The Karlsö Murre Lab methodology can stimulate innovative seabird research
2012 (English)In: Marine Ornithology, ISSN 1018-3337, Vol. 40, 11-16 p.Article in journal (Refereed) Published
Studies of seabirds have contributed substantially to theoretical and applied ecology, but practical limitations in the field and lack of knowledge of the life history of studied birds often constitute significant hurdles to progress in research. In the middle of the largest seabird colony in the Baltic Sea, on the island of Stora Karlsö, we have built an artificial breeding site for Common Murres Uria aalge. The Karlsö Murre Lab enables high-resolution studies with minimal disturbance of the breeding birds. It became operational, with the first recruitment of breeding murres, in 2009. Building materials and location were chosen to minimize environmental impact. The lab was constructed to allow future outfitting with a range of high-technology devices. Since most of the fledged chicks in the subcolony have been ringed over the last 10 years, this will enable recruitment and studies using advanced technology of birds with known life history. Hence, we will be able to perform seabird studies with a resolution that is impossible in a strictly natural environment. Better knowledge of links between seabirds and their environment facilitates the use of seabirds as indicators, which in turn can improve marine ecosystem-based management.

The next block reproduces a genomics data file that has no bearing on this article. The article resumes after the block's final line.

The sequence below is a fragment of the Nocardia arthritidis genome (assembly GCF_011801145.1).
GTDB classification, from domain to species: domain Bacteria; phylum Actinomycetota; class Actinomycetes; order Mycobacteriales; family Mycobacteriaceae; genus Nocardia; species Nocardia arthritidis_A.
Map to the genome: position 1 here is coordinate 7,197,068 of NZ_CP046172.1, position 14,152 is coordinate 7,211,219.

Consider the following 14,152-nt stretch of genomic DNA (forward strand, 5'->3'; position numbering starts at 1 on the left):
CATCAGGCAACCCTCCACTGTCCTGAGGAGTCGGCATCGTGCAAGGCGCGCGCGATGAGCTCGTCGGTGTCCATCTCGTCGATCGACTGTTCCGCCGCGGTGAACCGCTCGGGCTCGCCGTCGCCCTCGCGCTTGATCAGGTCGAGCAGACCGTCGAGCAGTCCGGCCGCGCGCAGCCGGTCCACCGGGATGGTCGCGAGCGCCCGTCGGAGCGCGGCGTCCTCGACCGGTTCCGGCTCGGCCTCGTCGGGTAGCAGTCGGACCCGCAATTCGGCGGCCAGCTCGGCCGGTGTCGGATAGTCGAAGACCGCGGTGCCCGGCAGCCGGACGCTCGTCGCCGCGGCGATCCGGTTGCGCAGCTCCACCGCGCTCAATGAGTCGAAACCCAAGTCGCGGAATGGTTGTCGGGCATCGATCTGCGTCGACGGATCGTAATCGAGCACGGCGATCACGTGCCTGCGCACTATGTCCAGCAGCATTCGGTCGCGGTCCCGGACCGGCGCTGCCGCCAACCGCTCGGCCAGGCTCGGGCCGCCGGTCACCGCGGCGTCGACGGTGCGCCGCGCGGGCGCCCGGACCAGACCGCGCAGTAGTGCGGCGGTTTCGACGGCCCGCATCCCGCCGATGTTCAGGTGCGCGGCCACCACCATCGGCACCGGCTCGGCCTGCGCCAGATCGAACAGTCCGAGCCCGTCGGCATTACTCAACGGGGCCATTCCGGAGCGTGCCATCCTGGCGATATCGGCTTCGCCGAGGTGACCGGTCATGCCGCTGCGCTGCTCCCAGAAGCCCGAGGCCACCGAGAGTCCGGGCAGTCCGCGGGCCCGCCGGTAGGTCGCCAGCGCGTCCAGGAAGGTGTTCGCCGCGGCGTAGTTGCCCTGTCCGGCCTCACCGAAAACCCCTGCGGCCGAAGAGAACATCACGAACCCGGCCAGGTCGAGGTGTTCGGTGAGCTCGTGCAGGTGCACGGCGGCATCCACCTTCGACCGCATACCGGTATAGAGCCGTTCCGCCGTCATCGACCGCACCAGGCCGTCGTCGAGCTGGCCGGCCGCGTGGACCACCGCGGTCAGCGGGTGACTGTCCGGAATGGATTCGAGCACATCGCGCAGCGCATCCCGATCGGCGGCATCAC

Place, publisher, year, edition, pages
2012. Vol. 40, 11-16 p.
Alcidae, Common Guillemot, Baltic Sea, life history, marine management, seabirds, technology
IdentifiersURN: urn:nbn:se:su:diva-90599OAI: oai:DiVA.org:su-90599DiVA: diva2:626835